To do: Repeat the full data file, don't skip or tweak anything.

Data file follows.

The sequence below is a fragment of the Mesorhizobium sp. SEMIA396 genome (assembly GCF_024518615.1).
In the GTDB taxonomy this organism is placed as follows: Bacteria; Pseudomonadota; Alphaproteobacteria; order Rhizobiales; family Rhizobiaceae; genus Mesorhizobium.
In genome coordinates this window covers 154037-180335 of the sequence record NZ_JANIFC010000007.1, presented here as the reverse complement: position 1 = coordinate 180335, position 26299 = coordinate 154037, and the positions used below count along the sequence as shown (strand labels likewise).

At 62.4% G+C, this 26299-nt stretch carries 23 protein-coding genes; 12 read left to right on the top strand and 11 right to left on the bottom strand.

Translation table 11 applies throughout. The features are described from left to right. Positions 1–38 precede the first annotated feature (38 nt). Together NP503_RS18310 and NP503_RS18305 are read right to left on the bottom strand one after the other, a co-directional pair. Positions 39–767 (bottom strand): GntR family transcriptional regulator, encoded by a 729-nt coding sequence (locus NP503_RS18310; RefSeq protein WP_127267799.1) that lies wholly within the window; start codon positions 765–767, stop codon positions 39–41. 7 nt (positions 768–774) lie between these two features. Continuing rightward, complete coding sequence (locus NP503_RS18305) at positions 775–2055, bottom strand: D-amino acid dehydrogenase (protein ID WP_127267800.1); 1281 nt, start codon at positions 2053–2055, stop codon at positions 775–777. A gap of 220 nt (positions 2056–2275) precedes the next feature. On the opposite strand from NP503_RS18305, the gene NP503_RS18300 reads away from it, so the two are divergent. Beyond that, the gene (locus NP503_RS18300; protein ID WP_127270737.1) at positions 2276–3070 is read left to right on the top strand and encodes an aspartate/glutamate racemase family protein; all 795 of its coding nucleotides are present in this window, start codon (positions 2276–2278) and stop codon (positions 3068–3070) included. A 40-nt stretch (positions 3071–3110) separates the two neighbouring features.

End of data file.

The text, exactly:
The sequence below is a fragment of the Mesorhizobium sp. SEMIA396 genome (assembly GCF_024518615.1).
In the GTDB taxonomy this organism is placed as follows: Bacteria; Pseudomonadota; Alphaproteobacteria; order Rhizobiales; family Rhizobiaceae; genus Mesorhizobium.
In genome coordinates this window covers 154037-180335 of the sequence record NZ_JANIFC010000007.1, presented here as the reverse complement: position 1 = coordinate 180335, position 26299 = coordinate 154037, and the positions used below count along the sequence as shown (strand labels likewise).

At 62.4% G+C, this 26299-nt stretch carries 23 protein-coding genes; 12 read left to right on the top strand and 11 right to left on the bottom strand.

Translation table 11 applies throughout. The features are described from left to right. Positions 1–38 precede the first annotated feature (38 nt). Together NP503_RS18310 and NP503_RS18305 are read right to left on the bottom strand one after the other, a co-directional pair. Positions 39–767 (bottom strand): GntR family transcriptional regulator, encoded by a 729-nt coding sequence (locus NP503_RS18310; RefSeq protein WP_127267799.1) that lies wholly within the window; start codon positions 765–767, stop codon positions 39–41. 7 nt (positions 768–774) lie between these two features. Continuing rightward, complete coding sequence (locus NP503_RS18305) at positions 775–2055, bottom strand: D-amino acid dehydrogenase (protein ID WP_127267800.1); 1281 nt, start codon at positions 2053–2055, stop codon at positions 775–777. A gap of 220 nt (positions 2056–2275) precedes the next feature. On the opposite strand from NP503_RS18305, the gene NP503_RS18300 reads away from it, so the two are divergent. Beyond that, the gene (locus NP503_RS18300; protein ID WP_127270737.1) at positions 2276–3070 is read left to right on the top strand and encodes an aspartate/glutamate racemase family protein; all 795 of its coding nucleotides are present in this window, start codon (positions 2276–2278) and stop codon (positions 3068–3070) included. A 40-nt stretch (positions 3071–3110) separates the two neighbouring features.